30.04 - 2019 / 30.04 - 2019Polisario tries EU Council over new EU-Morocco agricultural deal
08.04 - 2019 / 04.04 - 2019New report on Western Sahara phosphate industry out now
30.03 - 2019 / 27.08 - 2010Support Western Sahara Resource Watch
21.03 - 2019 / 15.03 - 2019Continental controversial contract in Western Sahara expires next year
28.02 - 2019 / 25.02 - 2019These are the MEPs who voted for the Western Sahara fish deal
25.02 - 2019 / 24.02 - 2019Bremen sheds light on massive controversial fishmeal import
12.02 - 2019 / 12.02 - 2019European Parliament disregards Court and adopts Morocco fish deal
11.02 - 2019 / 11.02 - 2019Human Rights Watch calls for Court referral of EU-Morocco fish deal
07.02 - 2019 / 07.02 - 2019110 MEPs want EU-Morocco fish deal referred to Court
06.02 - 2019 / 06.02 - 2019Will European Parliament back deal with world's most unfree territory?
06.02 - 2019 / 06.02 - 201998 Saharawi groups call on European Parliament to reject fish deal
04.02 - 2019 / 04.02 - 2019The runaway Green Reefers ship arrived Abidjan
31.01 - 2019 / 22.01 - 2019Spanish farmers concerned about EU deal for occupied Western Sahara
30.01 - 2019 / 24.01 - 2019EU Council refuses transparency on legal opinion on fish deal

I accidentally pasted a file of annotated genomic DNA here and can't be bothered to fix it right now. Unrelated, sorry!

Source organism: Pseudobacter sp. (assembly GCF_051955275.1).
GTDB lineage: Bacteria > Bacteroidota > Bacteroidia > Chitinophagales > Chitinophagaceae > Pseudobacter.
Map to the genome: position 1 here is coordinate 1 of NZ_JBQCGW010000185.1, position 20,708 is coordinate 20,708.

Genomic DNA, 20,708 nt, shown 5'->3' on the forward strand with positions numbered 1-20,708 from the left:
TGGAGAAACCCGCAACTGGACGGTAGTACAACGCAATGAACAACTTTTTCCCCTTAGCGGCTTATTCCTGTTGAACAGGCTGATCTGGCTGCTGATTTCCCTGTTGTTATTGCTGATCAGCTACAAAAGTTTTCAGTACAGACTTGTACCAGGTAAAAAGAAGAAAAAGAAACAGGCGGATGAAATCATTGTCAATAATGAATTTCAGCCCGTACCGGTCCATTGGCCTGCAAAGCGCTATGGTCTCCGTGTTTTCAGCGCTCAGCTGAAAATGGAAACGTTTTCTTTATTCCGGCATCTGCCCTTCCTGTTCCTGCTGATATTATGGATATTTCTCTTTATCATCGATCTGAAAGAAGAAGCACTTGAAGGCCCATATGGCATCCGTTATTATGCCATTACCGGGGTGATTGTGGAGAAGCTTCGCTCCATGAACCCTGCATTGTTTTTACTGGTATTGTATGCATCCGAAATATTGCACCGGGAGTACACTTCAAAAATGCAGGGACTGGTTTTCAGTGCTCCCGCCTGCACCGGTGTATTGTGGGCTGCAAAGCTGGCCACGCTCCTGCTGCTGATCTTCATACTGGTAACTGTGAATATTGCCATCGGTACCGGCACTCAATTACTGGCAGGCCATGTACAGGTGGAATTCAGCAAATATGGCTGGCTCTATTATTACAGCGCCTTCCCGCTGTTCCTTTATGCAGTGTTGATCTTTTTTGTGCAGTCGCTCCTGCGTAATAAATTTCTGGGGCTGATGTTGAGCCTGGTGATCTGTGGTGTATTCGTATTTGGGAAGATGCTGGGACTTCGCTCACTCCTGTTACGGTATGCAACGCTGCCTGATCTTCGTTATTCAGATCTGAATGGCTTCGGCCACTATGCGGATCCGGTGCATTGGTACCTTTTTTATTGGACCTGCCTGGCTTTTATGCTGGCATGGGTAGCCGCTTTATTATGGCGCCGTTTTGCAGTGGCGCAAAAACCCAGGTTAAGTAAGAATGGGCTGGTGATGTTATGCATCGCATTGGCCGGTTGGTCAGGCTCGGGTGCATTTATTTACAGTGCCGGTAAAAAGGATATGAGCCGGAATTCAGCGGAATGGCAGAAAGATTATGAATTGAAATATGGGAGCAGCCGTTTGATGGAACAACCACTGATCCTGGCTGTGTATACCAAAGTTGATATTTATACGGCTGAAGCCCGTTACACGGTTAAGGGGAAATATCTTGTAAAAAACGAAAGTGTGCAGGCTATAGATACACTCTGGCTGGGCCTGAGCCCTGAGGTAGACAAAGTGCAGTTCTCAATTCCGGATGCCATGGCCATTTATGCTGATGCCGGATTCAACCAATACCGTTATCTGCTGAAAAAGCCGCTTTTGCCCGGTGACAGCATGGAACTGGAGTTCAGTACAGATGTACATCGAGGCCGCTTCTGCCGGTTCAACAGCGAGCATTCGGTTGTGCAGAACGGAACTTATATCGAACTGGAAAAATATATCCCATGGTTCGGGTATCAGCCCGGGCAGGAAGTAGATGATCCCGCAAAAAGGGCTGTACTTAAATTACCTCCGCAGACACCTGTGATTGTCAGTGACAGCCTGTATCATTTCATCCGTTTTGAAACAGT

EN ES FR DE AR

Morocco occupies the major part of its neighbouring country, Western Sahara. Entering into business deals with Moroccan companies or authorities in the occupied territories gives an impression of political legitimacy to the occupation. It also gives job opportunities to Moroccan settlers and income to the Moroccan government. Western Sahara Resource Watch demands foreign companies leave Western Sahara until a solution to the conflict is found.
EU Court cases on Western Sahara for dummies

tn_law_hammer.jpg

It's not easy keeping up with all the different legal proceedings relating to Western Sahara. For the sake of clarity, here's an overview of the five different cases at the Court of Justice of the European Union.
Stand up for the Gdeim Izik 25!

tn_court_photo_gdeim_izik_610.jpg

Leading activists from Western Sahara are condemned to sentences ranging from 20 years to life imprisonment in connection to a mass protest in 2010 denouncing the Saharawi people’s social and economic marginalization in their occupied land; the Gdeim Izik protest camp.
Support Western Sahara Resource Watch

tn_sjovik_demo_610.jpg

Help us to protect the natural resources of Western Sahara for the Saharawi people. Support our work by making a donation.
Report: Moroccan green energy used for plunder

tn_poweringplunder_eng_610.jpg

At COP22, beware of what you read about Morocco’s renewable energy efforts. An increasing part of the projects take place in the occupied territory of Western Sahara and is used for mineral plunder, new WSRW report documents.

WSRW.org News Archive 2019
WSRW.org News Archive 2018
WSRW.org News Archive 2017
WSRW.org News Archive 2016
WSRW.org News Archive 2015
WSRW.org News Archive 2014
WSRW.org News Archive 2013
WSRW.org News Archive 2012
WSRW.org News Archive 2011
WSRW.org News Archive 2010
WSRW.org News Archive 2009
WSRW.org News Archive 2008
WSRW.org News Archive 2007
WSRW.org News Archive 2004-2006


Register for our English newsletter:









These web pages have been built with the financial support of the trade union Industry Energy